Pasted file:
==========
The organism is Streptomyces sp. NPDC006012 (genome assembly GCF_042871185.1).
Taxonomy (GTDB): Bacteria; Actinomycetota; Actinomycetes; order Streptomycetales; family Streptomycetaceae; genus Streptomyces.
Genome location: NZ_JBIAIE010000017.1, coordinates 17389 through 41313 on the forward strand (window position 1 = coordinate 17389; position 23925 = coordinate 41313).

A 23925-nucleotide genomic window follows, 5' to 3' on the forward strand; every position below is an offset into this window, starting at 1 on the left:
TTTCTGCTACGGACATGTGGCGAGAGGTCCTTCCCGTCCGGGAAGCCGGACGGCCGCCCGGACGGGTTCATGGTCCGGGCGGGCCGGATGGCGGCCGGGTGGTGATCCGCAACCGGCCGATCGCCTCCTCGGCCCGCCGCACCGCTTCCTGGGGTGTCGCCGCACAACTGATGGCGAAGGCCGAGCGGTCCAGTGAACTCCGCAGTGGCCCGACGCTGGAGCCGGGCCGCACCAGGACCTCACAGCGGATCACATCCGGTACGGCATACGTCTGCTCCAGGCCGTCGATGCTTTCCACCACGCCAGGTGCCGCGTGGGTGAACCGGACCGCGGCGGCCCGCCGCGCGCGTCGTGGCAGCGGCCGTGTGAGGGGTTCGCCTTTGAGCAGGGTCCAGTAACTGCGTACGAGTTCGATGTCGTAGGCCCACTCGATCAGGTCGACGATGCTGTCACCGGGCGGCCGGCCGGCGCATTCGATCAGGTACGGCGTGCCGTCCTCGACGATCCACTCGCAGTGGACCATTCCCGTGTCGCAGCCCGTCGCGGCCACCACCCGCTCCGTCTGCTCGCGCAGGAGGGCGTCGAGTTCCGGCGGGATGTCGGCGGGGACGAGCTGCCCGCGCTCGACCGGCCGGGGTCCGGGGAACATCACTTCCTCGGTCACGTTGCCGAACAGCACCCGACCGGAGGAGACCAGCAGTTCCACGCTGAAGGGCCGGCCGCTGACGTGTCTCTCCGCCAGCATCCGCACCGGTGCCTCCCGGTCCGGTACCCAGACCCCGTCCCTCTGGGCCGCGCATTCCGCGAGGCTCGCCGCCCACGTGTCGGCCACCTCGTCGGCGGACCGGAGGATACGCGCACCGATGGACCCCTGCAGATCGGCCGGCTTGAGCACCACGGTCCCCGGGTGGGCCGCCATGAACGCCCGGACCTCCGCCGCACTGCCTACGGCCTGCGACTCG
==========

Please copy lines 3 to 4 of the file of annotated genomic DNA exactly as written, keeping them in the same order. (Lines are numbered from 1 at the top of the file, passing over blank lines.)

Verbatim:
Genome location: NZ_JBIAIE010000017.1, coordinates 17389 through 41313 on the forward strand (window position 1 = coordinate 17389; position 23925 = coordinate 41313).

A 23925-nucleotide genomic window follows, 5' to 3' on the forward strand; every position below is an offset into this window, starting at 1 on the left: